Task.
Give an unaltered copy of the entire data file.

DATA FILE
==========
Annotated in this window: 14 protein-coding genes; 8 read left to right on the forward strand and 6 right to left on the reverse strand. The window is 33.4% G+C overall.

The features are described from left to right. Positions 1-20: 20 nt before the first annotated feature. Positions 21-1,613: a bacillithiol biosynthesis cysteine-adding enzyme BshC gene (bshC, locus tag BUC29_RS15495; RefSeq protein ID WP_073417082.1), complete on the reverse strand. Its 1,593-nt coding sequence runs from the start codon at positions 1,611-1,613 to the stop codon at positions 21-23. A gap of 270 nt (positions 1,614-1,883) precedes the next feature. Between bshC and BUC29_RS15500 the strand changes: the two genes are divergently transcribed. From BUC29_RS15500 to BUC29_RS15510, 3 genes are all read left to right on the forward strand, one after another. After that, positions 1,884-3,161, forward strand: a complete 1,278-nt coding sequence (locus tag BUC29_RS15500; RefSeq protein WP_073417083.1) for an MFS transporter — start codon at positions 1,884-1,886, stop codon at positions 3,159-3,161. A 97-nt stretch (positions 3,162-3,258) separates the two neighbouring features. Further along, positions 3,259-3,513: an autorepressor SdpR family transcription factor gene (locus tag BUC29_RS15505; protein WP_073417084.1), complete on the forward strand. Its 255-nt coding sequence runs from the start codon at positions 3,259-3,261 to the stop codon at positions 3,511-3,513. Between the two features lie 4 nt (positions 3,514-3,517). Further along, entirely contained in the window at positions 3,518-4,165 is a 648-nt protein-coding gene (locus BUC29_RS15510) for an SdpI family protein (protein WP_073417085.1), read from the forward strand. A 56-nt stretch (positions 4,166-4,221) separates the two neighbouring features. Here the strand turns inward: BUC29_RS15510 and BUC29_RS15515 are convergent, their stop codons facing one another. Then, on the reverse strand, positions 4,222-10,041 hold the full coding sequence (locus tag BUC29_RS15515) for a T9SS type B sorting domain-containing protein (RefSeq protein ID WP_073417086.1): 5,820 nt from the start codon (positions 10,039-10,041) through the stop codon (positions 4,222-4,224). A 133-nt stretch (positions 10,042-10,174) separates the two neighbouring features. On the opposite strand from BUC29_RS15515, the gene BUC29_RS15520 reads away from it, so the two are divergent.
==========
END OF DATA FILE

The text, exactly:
Annotated in this window: 14 protein-coding genes; 8 read left to right on the forward strand and 6 right to left on the reverse strand. The window is 33.4% G+C overall.

The features are described from left to right. Positions 1-20: 20 nt before the first annotated feature. Positions 21-1,613: a bacillithiol biosynthesis cysteine-adding enzyme BshC gene (bshC, locus tag BUC29_RS15495; RefSeq protein ID WP_073417082.1), complete on the reverse strand. Its 1,593-nt coding sequence runs from the start codon at positions 1,611-1,613 to the stop codon at positions 21-23. A gap of 270 nt (positions 1,614-1,883) precedes the next feature. Between bshC and BUC29_RS15500 the strand changes: the two genes are divergently transcribed. From BUC29_RS15500 to BUC29_RS15510, 3 genes are all read left to right on the forward strand, one after another. After that, positions 1,884-3,161, forward strand: a complete 1,278-nt coding sequence (locus tag BUC29_RS15500; RefSeq protein WP_073417083.1) for an MFS transporter — start codon at positions 1,884-1,886, stop codon at positions 3,159-3,161. A 97-nt stretch (positions 3,162-3,258) separates the two neighbouring features. Further along, positions 3,259-3,513: an autorepressor SdpR family transcription factor gene (locus tag BUC29_RS15505; protein WP_073417084.1), complete on the forward strand. Its 255-nt coding sequence runs from the start codon at positions 3,259-3,261 to the stop codon at positions 3,511-3,513. Between the two features lie 4 nt (positions 3,514-3,517). Further along, entirely contained in the window at positions 3,518-4,165 is a 648-nt protein-coding gene (locus BUC29_RS15510) for an SdpI family protein (protein WP_073417085.1), read from the forward strand. A 56-nt stretch (positions 4,166-4,221) separates the two neighbouring features. Here the strand turns inward: BUC29_RS15510 and BUC29_RS15515 are convergent, their stop codons facing one another. Then, on the reverse strand, positions 4,222-10,041 hold the full coding sequence (locus tag BUC29_RS15515) for a T9SS type B sorting domain-containing protein (RefSeq protein ID WP_073417086.1): 5,820 nt from the start codon (positions 10,039-10,041) through the stop codon (positions 4,222-4,224). A 133-nt stretch (positions 10,042-10,174) separates the two neighbouring features. On the opposite strand from BUC29_RS15515, the gene BUC29_RS15520 reads away from it, so the two are divergent.